Serial Port Interrupts and io.intenabled
The ser. object uses your device's interrupt lines in three cases:
- When operating in the UART mode (ser.mode = 0 — PL_SER_MODE_UART) with RTS/CTS flow control enabled (ser.flowcontrol = 1 — PL_SER_FC_RTSCTS).
- When operating in the Wiegand mode (ser.mode = 1 — PL_SER_MODE_WIEGAND).
- When operating in the clock/data mode (ser.mode = 2 — PL_SER_MODE_CLOCKDATA).
The same set of interrupts lines is available to your application through the io. object, its io.intnum and io.intenabled properties, and the io_on_int() event.
Depending on the platform, the use of interrupt lines by the ser. object and the use of interrupt lines by the io. object may be either independent or interdependent.
Platforms With Independent Handling of ser. and io. Interrupts
On such platforms, you can enable and disable interrupt lines (through io.intnum and io.intenabled) without disturbing the operation of the serial port. For example, if a serial port on the EM1000 is running in the Wiegand mode and uses the interrupt line 0 as a W0&1in line, you can enable this interrupt line in the io. object, then disable it, and the operation of the serial port won't be disturbed.
At the same time, the use of an interrupt line by the serial port does not show in the value of the io.intenabled property.
Platforms With Interdependent Handling of ser. and io. Interrupts
On some platforms (for example, the TPP2) the ser. object openly uses the io. object's interrupts. The rules:
- Whenever a serial port is enabled and configured in a way that requires the use of an interrupt line (see above), the corresponding interrupt line of the io. object will show that it is enabled (io.intenabled = 1 — ENABLED).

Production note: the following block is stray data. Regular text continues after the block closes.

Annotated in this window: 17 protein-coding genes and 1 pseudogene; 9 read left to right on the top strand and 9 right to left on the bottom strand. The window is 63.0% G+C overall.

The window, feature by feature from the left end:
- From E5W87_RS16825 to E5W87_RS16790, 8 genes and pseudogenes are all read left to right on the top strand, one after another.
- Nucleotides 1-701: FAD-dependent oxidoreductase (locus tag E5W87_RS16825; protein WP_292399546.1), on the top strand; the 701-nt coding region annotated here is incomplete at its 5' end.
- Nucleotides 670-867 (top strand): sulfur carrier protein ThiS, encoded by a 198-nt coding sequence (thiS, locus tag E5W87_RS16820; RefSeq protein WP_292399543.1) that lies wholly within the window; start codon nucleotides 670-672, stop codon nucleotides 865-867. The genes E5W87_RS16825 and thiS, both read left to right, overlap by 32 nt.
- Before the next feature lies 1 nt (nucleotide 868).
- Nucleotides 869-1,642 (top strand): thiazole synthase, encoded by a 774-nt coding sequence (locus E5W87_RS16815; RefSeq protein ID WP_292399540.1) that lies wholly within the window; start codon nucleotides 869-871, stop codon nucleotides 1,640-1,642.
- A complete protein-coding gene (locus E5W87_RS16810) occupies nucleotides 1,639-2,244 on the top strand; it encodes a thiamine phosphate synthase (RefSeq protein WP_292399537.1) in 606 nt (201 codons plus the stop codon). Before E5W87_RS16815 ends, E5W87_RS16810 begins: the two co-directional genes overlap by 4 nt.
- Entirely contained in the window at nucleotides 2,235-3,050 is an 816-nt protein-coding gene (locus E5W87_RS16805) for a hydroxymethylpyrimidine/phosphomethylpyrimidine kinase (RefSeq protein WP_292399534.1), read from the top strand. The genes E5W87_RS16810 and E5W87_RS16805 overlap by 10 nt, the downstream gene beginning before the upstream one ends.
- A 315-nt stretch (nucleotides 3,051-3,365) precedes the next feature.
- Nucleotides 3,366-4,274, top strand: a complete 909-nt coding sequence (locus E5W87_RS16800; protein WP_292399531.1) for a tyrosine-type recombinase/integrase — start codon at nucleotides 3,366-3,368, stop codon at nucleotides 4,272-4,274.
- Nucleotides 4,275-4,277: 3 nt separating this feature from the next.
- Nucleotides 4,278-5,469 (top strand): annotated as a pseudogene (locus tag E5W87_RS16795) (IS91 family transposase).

- Disabling the serial port or configuring in a way that does not require the use of an interrupt line will disable the corresponding interrupt line (io.intenabled to 0 — DISABLED).
- Attempting to disable this interrupt line (setting io.intenabled = 0 — DISABLED) while this line is in use by a serial port will not work and the line will remain enabled.
This Test Code Shows the Difference
Run the following test code on a device with dependent interrupts (such as the EM1000) and a device with interdependent interrupts (such as the EM2000).
sub on_sys_init() ser.num=0 'for clarity ser.mode=PL_SER_MODE_WIEGAND 'this will require the use of the interrupt line 0 ser.enabled=YES io.intnum=0 'for clarity if io.intenabled=NO then sys.debugprint("Int line 0 appears disabled, even though the serial port 0 is using it.\x0D") sys.debugprint("Enabling the int line 0...\x0D") io.intenabled=YES 'enable the line else sys.debugprint("Int line 0 is enabled -- this is because the serial port 0 is using it.\x0D") end if sys.debugprint("Now will try to disable the line...\x0D") io.intenabled=NO if io.intenabled=NO then sys.debugprint("The int line 0 was successfully disabled.\x0D") else sys.debugprint("The int line 0 is still enabled (ser. object is preventing this.\x0D") sys.debugprint("Disable serial port and try again...\x0D") ser.enabled=NO if io.enabled=NO then sys.debugprint("Now that the serial port is closed the int line is disabled.\x0D") else sys.debugprint("Hmmmm.... how did this happen.\x0D") end if end if end sub
Here is the Debug pane output for the EM1000:
Enabling the int line 0...
Now will try to disable the line...
The int line 0 was successfully disabled.
And now for the EM2000:
Now will try to disable the line...
The int line 0 is still enabled (ser. object is preventing this.
Disable serial port and try again...
Now that the serial port is closed the line is disabled.